[Numpy-discussion] formatting issues, locale and co
Charles R Harris
Sun Dec 28 23:36:40 CST 2008
On Sun, Dec 28, 2008 at 9:38 PM, David Cournapeau <firstname.lastname@example.org>wrote:
> On Sun, Dec 28, 2008 at 4:12 PM, Charles R Harris
> <email@example.com> wrote:
> > On Sat, Dec 27, 2008 at 11:40 PM, David Cournapeau
> > <firstname.lastname@example.org> wrote:
> >> Robert Kern wrote:
> >> >
> >> > We should not support locales. The string representations of these
> >> > elements should be Python-parseable.
> >> >
> >> It looks like I was wrong in my analysis of the problem: I thought I was
> >> using the most recent implementation of PyOS_* functions in my test
> >> codes, but the ones in 2.6 are not the same as the ones in the current
> >> trunk. So the problem may be easier to fix that what I first thought:
> >> simply providing our own PyOS_ascii_formatd (and similar for float and
> >> long double) may be enough, and since we don't care about locale (%Z and
> >> %n), the function is simple (and can be pulled out from python sources).
> >> We would then use PyOS_ascii_format* (locale independant) instead of
> >> PyOS_snprintf (locale dependant) in str/repr implementation of scalar
> >> arrays. Does that sound acceptable to you ?
> I put my yesterday work in the fix_float_format branch:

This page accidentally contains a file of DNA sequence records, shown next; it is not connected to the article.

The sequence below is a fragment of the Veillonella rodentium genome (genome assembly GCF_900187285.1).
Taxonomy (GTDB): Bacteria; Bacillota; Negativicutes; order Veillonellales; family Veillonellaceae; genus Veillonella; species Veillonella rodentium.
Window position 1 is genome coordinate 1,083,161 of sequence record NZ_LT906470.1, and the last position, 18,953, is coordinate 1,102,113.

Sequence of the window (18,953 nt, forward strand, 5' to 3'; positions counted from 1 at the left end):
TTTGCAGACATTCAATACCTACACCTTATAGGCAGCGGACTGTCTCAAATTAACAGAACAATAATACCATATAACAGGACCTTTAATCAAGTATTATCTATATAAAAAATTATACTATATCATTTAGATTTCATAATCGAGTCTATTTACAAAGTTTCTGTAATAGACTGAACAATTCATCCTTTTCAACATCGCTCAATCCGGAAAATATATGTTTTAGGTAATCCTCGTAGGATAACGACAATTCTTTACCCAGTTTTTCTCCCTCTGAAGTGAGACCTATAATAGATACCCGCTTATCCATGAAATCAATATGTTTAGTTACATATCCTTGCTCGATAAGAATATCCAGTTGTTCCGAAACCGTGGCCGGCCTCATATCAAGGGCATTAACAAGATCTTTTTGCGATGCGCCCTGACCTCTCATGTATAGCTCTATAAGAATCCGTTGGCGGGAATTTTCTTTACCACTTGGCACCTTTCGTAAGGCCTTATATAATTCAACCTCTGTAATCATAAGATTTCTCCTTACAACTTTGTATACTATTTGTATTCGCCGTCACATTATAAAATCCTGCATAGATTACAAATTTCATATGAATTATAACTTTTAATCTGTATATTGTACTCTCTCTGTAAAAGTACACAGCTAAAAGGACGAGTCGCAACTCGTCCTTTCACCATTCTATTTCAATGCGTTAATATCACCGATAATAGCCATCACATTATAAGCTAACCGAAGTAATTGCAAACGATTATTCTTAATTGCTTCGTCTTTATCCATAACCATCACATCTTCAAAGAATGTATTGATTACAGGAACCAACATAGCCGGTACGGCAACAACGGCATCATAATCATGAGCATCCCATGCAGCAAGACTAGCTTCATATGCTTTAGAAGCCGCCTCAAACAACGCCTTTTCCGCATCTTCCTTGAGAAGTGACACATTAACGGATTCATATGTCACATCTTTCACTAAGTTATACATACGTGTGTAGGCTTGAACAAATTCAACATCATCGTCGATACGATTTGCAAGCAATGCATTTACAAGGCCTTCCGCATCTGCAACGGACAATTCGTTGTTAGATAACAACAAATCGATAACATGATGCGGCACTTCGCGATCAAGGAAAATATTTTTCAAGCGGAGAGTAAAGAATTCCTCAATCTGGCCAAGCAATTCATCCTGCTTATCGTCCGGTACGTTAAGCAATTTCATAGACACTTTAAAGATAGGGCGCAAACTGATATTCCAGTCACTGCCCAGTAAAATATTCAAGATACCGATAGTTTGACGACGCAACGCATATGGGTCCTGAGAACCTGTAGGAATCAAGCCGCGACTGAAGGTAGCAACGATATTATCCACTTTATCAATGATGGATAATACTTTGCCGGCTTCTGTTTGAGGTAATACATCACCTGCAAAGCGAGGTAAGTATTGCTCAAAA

> - it fixes the locale issue
> - it fixes the long double issue on windows.
> - it also fixes some tests (we were not testing single precision
> formatting but twice double precision instead - the single precision
> test fails on the trunk BTW).
Curious, I don't see any test failures here. Were the tests actually being
run or is something else different in your test setup? Or do you mean the
fixed up test fails.
> - it handles inf and nan more consistently across platforms (e.g.
> str(np.log(0)) will be '-inf' on all platforms; on windows, it used to
> be '-1.#INF' - I was afraid it would broke converting back the string
> to float, but it is broken anyway before my change, e.g.
> float('-1.#INF') does not work on windows).
> - for now, it breaks in windows python 2.5, because float(1e10) used
> to be 1e+010 on python 2.5 and is 1e+10 on python 2.6 (to be more
> consistent with C99). But I could simply forces a backward
> compatibility with python 2.5/2.4, since I can control the number of
> digits in the exponent in the formatting code.
> There are still some problems related for double which I am not sure
> how to solve:
> import numpy as np
> a = 1e10
> print np.float32(a) # -> call format_float
> print np.float64(a) # -> do not call format_double
> print np.float96(a) # -> call format_longdouble
> I guess the different with float64 comes from its multi-inheritence
> (that is, it derives from the builtin float, and the rules for print
> are different that for the other). Is this behavior the expected one ?
Expected, but I would like to see it change because it is kind of
frustrating. Fixing it probably involves setting a function pointer in the
type definition but I am not sure about that. We might also want to do
something about integers, as in Python 3.0 they will all be Python long
integers. I don't know if that actually breaks anything in numpy, or how
Python 3.0 implements integers, but it might be a good idea not to derive
from Python integers. How that will affect indexing speed I don't know.
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